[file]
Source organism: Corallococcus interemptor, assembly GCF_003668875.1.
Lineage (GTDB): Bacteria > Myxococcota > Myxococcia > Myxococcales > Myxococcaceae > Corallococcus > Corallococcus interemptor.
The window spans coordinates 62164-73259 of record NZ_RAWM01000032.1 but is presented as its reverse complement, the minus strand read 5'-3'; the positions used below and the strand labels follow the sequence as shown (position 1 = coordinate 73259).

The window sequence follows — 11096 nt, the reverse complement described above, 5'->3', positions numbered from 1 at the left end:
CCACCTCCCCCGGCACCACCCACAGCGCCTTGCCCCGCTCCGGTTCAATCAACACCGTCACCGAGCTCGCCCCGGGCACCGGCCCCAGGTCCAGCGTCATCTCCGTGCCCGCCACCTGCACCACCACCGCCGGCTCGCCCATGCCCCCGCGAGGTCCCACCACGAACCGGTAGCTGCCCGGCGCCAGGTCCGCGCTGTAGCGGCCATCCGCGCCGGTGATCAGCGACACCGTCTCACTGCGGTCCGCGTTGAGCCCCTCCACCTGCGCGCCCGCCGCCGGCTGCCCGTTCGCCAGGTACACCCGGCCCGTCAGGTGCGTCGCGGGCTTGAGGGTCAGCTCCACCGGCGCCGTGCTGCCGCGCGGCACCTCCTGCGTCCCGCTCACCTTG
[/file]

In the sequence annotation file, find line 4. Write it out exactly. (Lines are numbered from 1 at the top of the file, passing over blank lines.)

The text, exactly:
The window sequence follows — 11096 nt, the reverse complement described above, 5'->3', positions numbered from 1 at the left end: